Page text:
a GUI adapted from an earlier system called
NextStep


the main GUI framework is called Cocoa, and is natively
programmed in Objective
-
C


also comes with an X server, mainly used to ease porting of Unix
applications

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College of Computer and Information Science, Northeastern University

Microsoft Windows


currently holds the largest market share


several X servers are available as 3rd
party software

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College of Computer and Information Science, Northeastern University

Cross
-
Platform GUI
Frameworks


because X Window, OS X, and MS Windows all
require different application code, there now
exist a number of libraries which ease the work
of porting applications among the three major
desktop OS


these all provide a set of standard widgets

including windows, buttons, toolbars, etc. (more
details later today)

which “look and feel” similar
on different OS

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College of Computer and Information Science, Northeastern University

GTK+


is the “Gimp
ToolKit
”, which evolved out of
initial work on the GNU Image
Manipulation Program (GIMP)


written in C, but has bindings for many
other languages


main toolkit used in the GNOME desktop
environment in GNU/Linux


LGPL

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College of Computer and Information Science, Northeastern University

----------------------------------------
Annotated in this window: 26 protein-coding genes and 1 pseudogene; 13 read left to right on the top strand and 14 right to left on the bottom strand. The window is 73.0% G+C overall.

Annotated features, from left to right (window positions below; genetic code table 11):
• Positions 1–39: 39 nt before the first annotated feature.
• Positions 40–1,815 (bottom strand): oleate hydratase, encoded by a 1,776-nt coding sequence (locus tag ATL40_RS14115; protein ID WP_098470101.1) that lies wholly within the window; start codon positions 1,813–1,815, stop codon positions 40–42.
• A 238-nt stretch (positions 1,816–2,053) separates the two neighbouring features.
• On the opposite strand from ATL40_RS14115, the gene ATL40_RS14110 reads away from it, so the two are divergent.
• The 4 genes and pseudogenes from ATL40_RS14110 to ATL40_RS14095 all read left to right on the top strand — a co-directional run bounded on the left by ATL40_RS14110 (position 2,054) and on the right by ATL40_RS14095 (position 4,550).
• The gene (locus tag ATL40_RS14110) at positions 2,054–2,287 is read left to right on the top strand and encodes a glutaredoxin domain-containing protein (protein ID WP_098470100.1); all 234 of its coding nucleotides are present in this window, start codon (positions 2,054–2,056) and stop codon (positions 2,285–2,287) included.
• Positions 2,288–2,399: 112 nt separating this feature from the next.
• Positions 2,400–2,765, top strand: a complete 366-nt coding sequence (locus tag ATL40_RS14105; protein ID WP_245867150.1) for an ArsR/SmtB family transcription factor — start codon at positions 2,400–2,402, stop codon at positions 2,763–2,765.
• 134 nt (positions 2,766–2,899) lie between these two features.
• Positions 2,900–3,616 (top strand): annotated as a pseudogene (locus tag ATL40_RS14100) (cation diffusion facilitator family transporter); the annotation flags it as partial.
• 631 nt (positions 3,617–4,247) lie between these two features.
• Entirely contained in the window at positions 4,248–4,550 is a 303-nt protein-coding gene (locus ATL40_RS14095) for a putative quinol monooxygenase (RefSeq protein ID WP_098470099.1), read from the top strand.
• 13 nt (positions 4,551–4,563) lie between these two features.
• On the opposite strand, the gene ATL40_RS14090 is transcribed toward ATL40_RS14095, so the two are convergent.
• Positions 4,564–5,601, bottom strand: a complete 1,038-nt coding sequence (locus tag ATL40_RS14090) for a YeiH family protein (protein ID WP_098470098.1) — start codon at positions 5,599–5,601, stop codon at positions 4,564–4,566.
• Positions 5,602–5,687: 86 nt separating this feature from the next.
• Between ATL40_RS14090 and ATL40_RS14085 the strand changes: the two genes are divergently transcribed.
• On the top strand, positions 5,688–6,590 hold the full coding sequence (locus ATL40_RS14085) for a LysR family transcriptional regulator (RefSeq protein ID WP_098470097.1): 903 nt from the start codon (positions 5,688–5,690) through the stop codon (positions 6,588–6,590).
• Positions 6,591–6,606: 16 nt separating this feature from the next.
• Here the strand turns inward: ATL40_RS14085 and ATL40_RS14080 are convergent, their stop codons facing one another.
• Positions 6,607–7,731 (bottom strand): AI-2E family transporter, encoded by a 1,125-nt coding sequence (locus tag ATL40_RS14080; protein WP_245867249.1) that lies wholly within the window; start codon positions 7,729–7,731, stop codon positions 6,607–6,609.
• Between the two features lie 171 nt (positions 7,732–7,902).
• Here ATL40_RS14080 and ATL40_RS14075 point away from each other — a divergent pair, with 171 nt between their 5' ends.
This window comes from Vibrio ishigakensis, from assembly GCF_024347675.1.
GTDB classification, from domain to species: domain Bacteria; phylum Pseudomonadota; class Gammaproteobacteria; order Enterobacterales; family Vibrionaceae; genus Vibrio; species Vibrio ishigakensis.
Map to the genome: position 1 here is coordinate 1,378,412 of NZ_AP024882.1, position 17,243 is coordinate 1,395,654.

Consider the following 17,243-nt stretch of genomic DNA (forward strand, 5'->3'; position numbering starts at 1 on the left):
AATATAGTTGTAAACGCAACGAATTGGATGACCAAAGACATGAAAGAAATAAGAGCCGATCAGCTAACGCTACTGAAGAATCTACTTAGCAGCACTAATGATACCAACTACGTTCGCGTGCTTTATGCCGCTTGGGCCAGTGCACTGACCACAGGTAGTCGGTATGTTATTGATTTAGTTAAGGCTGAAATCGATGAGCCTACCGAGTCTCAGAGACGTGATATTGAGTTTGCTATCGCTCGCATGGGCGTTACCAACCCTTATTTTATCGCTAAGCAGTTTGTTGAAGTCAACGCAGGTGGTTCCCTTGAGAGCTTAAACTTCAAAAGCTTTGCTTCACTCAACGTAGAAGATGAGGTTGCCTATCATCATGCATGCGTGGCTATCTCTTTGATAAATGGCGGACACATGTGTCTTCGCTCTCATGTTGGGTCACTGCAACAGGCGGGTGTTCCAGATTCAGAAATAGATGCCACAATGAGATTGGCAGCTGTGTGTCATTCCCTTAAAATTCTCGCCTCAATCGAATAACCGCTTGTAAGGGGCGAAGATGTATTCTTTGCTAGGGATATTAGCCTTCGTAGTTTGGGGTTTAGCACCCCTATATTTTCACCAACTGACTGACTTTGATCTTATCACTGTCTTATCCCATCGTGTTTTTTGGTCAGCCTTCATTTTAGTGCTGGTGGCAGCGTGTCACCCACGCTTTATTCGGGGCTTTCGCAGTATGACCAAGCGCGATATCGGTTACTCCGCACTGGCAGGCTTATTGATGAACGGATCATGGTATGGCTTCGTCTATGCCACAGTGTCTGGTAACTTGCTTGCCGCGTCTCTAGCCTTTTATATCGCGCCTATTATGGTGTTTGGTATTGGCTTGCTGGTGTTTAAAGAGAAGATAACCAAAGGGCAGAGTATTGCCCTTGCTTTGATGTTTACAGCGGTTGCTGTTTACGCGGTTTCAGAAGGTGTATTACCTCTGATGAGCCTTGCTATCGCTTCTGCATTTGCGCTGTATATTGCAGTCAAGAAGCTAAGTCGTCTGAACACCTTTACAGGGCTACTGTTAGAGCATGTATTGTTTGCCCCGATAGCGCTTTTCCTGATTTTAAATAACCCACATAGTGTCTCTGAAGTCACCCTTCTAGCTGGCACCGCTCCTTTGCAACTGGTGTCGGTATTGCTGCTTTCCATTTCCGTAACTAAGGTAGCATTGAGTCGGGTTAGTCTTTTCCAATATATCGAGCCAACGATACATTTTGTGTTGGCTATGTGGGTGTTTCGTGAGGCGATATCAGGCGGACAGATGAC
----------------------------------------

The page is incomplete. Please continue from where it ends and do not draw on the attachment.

Qt


was originally developed by the Norwegian
company
Trolltech
, which was recently
bought by Nokia


written in C++, but has bindings for many
other languages


main toolkit used in the KDE desktop
environment in GNU/Linux


LGPL

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College of Computer and Information Science, Northeastern University

JFC or the Java
Foundation Classes


Abstract Window Toolkit (AWT)

the original Java GUI
framework


largely supplanted by Swing, but still comes into play in many
cases


Java is intended to be a cross
-
platform applications development
environment


AWT attempts to map different platform
-
specific GUI frameworks
into one least
-
common
-
denominator API


when you create widgets in AWT, you are directly creating
widgets in the underlying OS
-
specific GUI framework

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College of Computer and Information Science, Northeastern University

JFC
-

continued


Swing

introduced to supersede AWT in Java 1.2


unlike AWT, the architecture of swing is to implement most
widgets directly in Java


only the most basic windowing functions are used from the
underlying OS
-
specific GUI framework (via AWT)


most widgets inside the window are entirely rendered in Java


this allows a consistent “Java look
-
and
-
feel” across all platforms


also allows support for more advanced features, such as high
quality
antialiased

rendering, that are not in the least
-
common
-
denominator of the OS specific frameworks


can be slower than AWT, but modern implementations of Swing
are highly optimized


Java2D

the actual drawing APIs in JFC

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Common GUI Widgets


most of these can be demonstrated with the
SwingSet

demo included with most Sun Java
Development Kit downloads (search for a file
named “SwingSet2.jar”)

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Windows


some frameworks, in particular MS Windows,
use the term “window” to apply to nearly any
rectangular widget on screen


the actual outer
container of an application is
specifically called a “top
-
level” window or “frame”

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Windows


window (frame) decorations